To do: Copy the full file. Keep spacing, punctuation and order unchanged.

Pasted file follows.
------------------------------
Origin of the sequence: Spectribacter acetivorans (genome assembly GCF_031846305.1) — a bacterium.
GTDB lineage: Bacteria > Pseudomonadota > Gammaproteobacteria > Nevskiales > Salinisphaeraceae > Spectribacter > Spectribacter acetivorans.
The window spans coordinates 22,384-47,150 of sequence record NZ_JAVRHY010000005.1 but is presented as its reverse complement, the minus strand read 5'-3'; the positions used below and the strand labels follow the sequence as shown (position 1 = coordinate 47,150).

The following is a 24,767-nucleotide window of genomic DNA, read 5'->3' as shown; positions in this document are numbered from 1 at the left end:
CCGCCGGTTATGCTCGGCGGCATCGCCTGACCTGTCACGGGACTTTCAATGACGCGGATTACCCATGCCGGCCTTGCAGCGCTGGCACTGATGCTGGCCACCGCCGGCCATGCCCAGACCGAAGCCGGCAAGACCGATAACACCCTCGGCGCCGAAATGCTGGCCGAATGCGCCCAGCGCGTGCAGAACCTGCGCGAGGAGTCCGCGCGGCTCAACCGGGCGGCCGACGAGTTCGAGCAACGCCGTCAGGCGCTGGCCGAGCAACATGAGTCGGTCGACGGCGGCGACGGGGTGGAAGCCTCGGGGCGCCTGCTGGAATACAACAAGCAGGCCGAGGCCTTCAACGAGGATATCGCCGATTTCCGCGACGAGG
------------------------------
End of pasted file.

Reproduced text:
Origin of the sequence: Spectribacter acetivorans (genome assembly GCF_031846305.1) — a bacterium.
GTDB lineage: Bacteria > Pseudomonadota > Gammaproteobacteria > Nevskiales > Salinisphaeraceae > Spectribacter > Spectribacter acetivorans.
The window spans coordinates 22,384-47,150 of sequence record NZ_JAVRHY010000005.1 but is presented as its reverse complement, the minus strand read 5'-3'; the positions used below and the strand labels follow the sequence as shown (position 1 = coordinate 47,150).

The following is a 24,767-nucleotide window of genomic DNA, read 5'->3' as shown; positions in this document are numbered from 1 at the left end:
CCGCCGGTTATGCTCGGCGGCATCGCCTGACCTGTCACGGGACTTTCAATGACGCGGATTACCCATGCCGGCCTTGCAGCGCTGGCACTGATGCTGGCCACCGCCGGCCATGCCCAGACCGAAGCCGGCAAGACCGATAACACCCTCGGCGCCGAAATGCTGGCCGAATGCGCCCAGCGCGTGCAGAACCTGCGCGAGGAGTCCGCGCGGCTCAACCGGGCGGCCGACGAGTTCGAGCAACGCCGTCAGGCGCTGGCCGAGCAACATGAGTCGGTCGACGGCGGCGACGGGGTGGAAGCCTCGGGGCGCCTGCTGGAATACAACAAGCAGGCCGAGGCCTTCAACGAGGATATCGCCGATTTCCGCGACGAGG